I’m talking about a Results-Only Work Environment, or ROWE for short. It started with Best Buy in the states. Two employees were tasked with making things better and they began with flexible working programs which quickly morphed into a Results-Oriented Work Environment, then settled on a Results-Only. They detail their journey in their book ‘Why work sucks and how to fix it‘. I devoured the book in one sitting and made copious notes and realised that this was what we needed.
The way business works now is outdated; why do we need to work between 9 and 5:30? Why do we need to go to one particular place to do it? It doesn’t matter if you’re a knowledge worker, or in sales, it’s the same thing: the focus should be on results, not when or where you are.
It’s not been easy getting this trial started. There are lots of questions around holiday allocation and remaining on the correct side of UK employment law and legislation. Essentially, we need to still allocate people the appropriate amount of holiday and then ensure that they remember to take it. This mostly covers the company, so if someone leaves on a bad note, they can’t claim to have not taken holiday, because, in ROWE, you take holiday whenever you need it, there’s no allocation really. Because employees get to choose when, where and how they work, the rules governing the Working Time Directive don’t count either. There’s no 48 hour waiver or whatever.
We’re starting with *almost* the exact ROWE for a three month trial, I say almost because we’ve made two concessions, which I detail in the guideposts below. After three months, if it’s still working, we’ll extend the trial. The idea is to see if vanilla ROWE as detailed in the book works in the UK. UK and US cultures are different and employment law and employee rights are also different, so we need to make sure it fits properly for us and our business. I’m 100% confident that this will work.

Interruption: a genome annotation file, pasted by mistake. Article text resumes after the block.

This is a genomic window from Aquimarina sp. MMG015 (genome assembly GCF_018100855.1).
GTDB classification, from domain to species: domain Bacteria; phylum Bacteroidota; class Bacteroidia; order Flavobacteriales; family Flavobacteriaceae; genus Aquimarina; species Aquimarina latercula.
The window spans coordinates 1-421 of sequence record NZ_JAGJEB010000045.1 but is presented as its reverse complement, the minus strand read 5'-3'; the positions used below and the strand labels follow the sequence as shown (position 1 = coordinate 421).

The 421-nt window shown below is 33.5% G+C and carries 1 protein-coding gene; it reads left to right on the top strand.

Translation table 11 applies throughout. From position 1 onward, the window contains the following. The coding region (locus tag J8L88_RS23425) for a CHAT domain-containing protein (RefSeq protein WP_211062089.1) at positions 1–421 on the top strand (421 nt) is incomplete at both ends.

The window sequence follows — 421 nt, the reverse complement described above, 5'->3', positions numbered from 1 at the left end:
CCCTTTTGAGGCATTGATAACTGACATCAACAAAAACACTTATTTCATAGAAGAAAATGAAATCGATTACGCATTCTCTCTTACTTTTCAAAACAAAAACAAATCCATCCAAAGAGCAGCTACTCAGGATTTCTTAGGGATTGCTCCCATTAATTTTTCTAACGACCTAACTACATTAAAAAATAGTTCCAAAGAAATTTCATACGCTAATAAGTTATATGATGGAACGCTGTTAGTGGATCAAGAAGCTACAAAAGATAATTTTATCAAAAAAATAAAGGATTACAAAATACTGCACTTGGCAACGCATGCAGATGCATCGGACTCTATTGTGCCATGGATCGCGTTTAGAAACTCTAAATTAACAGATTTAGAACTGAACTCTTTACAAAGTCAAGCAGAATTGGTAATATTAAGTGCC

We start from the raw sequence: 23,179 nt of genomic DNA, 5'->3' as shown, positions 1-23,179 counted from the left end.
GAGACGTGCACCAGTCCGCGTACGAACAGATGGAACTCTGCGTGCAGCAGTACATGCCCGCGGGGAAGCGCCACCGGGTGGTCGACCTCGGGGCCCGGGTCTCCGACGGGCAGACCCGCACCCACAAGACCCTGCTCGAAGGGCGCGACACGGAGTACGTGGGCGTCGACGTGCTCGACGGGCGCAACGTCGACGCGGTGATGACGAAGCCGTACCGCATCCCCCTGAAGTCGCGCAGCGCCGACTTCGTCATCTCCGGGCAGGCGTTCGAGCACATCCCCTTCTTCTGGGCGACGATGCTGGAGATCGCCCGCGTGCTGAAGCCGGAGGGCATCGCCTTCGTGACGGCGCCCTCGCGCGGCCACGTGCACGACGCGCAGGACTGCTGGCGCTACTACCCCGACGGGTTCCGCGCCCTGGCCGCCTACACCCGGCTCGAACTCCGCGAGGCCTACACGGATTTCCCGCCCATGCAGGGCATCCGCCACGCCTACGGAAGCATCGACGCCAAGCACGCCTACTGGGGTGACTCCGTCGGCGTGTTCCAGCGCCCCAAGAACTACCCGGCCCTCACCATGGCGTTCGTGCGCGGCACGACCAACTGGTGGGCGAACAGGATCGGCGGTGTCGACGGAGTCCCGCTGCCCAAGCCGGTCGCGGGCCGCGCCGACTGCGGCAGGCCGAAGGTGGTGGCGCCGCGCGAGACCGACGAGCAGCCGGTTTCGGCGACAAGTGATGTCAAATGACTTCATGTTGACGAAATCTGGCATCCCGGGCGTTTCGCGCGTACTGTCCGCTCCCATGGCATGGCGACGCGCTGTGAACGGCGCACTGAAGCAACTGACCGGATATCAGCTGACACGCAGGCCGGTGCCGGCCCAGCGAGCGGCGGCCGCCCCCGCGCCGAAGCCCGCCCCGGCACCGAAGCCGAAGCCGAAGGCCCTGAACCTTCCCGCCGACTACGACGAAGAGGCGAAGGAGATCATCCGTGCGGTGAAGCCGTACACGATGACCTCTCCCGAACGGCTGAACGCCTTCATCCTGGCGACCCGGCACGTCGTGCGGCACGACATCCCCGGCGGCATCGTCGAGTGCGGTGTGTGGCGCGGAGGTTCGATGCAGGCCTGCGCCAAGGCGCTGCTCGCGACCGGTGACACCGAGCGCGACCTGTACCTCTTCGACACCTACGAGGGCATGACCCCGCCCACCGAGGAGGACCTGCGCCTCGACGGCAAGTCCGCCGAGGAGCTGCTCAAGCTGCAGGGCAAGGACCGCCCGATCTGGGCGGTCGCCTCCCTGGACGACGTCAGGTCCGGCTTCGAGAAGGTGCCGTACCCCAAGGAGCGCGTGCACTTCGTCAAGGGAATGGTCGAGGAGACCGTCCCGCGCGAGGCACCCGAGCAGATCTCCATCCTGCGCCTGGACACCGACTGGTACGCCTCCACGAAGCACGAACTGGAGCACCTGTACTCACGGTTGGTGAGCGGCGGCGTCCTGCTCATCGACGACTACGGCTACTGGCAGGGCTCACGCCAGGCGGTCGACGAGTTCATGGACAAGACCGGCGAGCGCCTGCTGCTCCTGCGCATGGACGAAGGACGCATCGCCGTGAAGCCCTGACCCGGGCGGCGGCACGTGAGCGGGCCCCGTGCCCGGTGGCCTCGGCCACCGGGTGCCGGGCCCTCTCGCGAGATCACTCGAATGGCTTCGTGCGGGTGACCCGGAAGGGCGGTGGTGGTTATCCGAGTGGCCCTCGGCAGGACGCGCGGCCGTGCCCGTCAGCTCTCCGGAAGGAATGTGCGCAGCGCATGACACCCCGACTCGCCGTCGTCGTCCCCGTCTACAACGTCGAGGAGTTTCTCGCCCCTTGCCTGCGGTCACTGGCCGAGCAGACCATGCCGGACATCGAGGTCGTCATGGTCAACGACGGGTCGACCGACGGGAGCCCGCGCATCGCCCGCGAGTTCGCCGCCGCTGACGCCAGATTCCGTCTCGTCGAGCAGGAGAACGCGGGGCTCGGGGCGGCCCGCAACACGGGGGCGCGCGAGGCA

Freedom and culture
Ultimately, working in a ROWE is purely focussed on the results. But it gives employees absolute freedom to manage their lives they way they need to. We all have to work, there’s no way around that (unless you’re a millionaire playboy or whatever), so we should be free to fit that work into our lives as we see fit. You don’t need to take a half day holiday to visit the doctors, you don’t need to phone in sick unless you’re going to be letting someone down with a meeting or conversation and you don’t need to worry about where anyone is, you and your colleagues are available 24/7 by phone, voicemail, email, SMS, skype, irc, Google Hangout – lot’s of options!
ROWE isn’t an activity or an action, it’s a culture and a new one too. It’s about changing the attitudes people have towards work and challenging the long held beliefs that time plays an important role in measuring someones value (time is still relevant for deadlines and in some lines of work, but not in the web industry).
I’m expecting to see productivity improvements too – I have no idea what they’ll be or in what format, but I’m sure they’ll be there. For one, I find I can get a lot of work done in the wee small hours, because I’m not being distracted and there’s nothing to procrastinate about when the kids and wife are in bed – so I can’t play PS3 or watch a movie, so I work and I can get more done in less time because I’m so focussed on what I’m doing.